EMS providers currently have to deal with unpredictable availabilities, prices and delivery times. How much longer will this last? What good is a high demand if supply shortages persist?
Dr. Angelo Canzaniello
April 28, 2021
This year's electronics buzzword of the year has probably already been decided on before Q2 has ended - "supply shortage". Companies throughout the supply chain are facing major challenges because of a prevailing pandemic, among them unpredictable fluctuations in supply and demand, difficulties in procuring various materials and scarce freight capacities.
How does this affect EMS providers' daily work?
To handle standard orders, special processes must be implemented, alternatives for components must be found more frequently and components must be requested again when the search for remaining stock was unsuccessful. This low level of certainty particularly affects providers of electronic manufacturing services (EMS), as they often have many different customers with different assemblies and therefore have to manage and order a particularly high number of components. Currently, major crises are usually prevented by constant and early consultation with customers and distributors and by finding individual solutions.
How much of a structural problem is hiding behind the pandemic?
While it is widely assumed that availability, delivery times and costs will return to normal quickly when pandemic-related restrictions are lifted, the question remains as to what will happen with supply bottlenecks. Will they be resolved as well? How much of these challenges are structural and thus require a long-term solution?
Before COVID19 already, consumption and demand for electronic devices and systems were rising steadily across various sectors. Raphael Hrobarsch, European Regional & Automotive Sales Manager at Diodes Zetex, tells Markt&Technik: "Based on the current demand situations of the various markets, as well as the fact that 5G and especially the shift in the automotive sector towards electric cars have only really started, we don't see a short-term increase in demand, but supply bottlenecks that could last well beyond 2021."
Global supply chains are mostly trimmed for efficiency and "until we get to the point where components can be produced in stock, we will have to show more flexibility in supply chain management," notes Georg Steinberger, VP of Avnet and chairman of FBDi, to elektroniknet.de back in 2018.
Politicians' responses also suggest that the issue of supply bottlenecks should be seen as a long-term phenomenon. The EU has announced plans to build a robust local semiconductor ecosystem by 2030. Furthermore, the US & China also indicate similar plans. However, it remains to be seen whether and in what form these plans will be implemented.
To address the existing imbalance between demand and capacity, it is not enough to wait for the COVID situation to improve or for new production facilities to be developed. Companies must prepare themselves for the fact that flexibility in their own processes will continue to become increasingly important in the future.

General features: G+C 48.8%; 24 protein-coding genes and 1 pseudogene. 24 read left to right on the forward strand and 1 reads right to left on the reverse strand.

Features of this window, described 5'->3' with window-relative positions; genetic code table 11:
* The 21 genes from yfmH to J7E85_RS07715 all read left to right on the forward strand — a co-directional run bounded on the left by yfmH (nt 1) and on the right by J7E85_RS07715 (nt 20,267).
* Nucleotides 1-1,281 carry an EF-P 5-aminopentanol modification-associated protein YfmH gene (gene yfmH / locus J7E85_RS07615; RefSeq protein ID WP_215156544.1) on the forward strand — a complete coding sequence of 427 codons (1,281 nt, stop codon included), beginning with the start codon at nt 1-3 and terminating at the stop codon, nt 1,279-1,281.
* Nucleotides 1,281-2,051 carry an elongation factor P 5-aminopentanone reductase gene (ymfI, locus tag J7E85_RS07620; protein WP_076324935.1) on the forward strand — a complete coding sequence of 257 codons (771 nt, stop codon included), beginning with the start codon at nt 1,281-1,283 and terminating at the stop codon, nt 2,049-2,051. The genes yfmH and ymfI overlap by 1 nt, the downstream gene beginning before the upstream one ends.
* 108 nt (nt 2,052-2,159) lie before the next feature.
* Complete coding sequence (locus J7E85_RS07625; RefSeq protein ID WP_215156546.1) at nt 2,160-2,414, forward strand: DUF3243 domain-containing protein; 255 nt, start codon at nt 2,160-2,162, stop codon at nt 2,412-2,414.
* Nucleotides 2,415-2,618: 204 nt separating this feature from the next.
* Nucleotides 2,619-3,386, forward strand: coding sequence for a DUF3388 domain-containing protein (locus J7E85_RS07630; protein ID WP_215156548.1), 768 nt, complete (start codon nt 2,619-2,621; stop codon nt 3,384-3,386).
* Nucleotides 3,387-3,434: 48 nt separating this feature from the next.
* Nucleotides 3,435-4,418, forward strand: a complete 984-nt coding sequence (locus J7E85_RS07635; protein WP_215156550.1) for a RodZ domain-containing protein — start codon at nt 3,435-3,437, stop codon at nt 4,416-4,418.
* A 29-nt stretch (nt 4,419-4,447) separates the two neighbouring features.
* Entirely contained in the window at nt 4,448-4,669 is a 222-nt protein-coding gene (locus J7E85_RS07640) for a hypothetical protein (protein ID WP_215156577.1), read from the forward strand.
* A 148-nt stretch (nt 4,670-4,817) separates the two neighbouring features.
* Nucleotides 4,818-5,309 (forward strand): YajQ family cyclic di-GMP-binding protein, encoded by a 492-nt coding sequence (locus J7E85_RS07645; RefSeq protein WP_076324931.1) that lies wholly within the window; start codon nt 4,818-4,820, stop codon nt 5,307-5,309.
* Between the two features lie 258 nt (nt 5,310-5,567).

Fast and constant communication between teams
If different departments (especially sales, purchasing and production) within one's own organisation are always up to date, potential difficulties can be identified and resolved more quickly. On an inter-company level, developers and manufacturers should also contact suppliers and distributors as soon as problems in the supply chain become apparent, to be able to discuss and solve them with their customers. Innovative solutions, such as LumiQuote, therefore deliberately rely on the cloud. Through the central storage of information and the distribution of access rights, it is possible to collaborate on the same document in real time, regardless of location. All people holding such access rights are also able to view the latest status at different times.
Continuous evaluation of sourcing alternatives
During the initial purchase, as well as throughout the entire product life cycle, keeping an eye on and comparing availability and sources of supply for certain components or assemblies is necessary to make the best possible decisions. However, since it is extremely time-consuming to do this manually on a continuous basis, it often falls under the table. If alternatives do not exist from the beginning and the only source of supply suddenly disappears or runs into supply bottlenecks, the possibility to quickly implement a dual or multiple sourcing strategy is very helpful. Digital tools like LumiQuote can take this on. Through numerous connections to suppliers, more alternative sources can be queried, identified and delivery parameters compared in less time. If no supply source is available in the long term and the component has reached the "end of life" status, smart tools can automatically find cross-references, i.e. independently find alternatives based on the parameters of the component.
Real-time data exchange
Changes to availability and delivery times of components are possible at any time, even after they have already been selected. If already processed BOMs remain digitally connected, they can be continuously checked for critical changes in important delivery parameters to steer countermeasures early on if necessary. These real-time updates can be realised via APIs. An API (Application Programming Interface) is a part of an app, whose content and limits are precisely defined, that is made available to other apps for use. Many suppliers offer a part of their apps as an API and thus enable apps like LumiQuote to automatically access and use certain information at any time.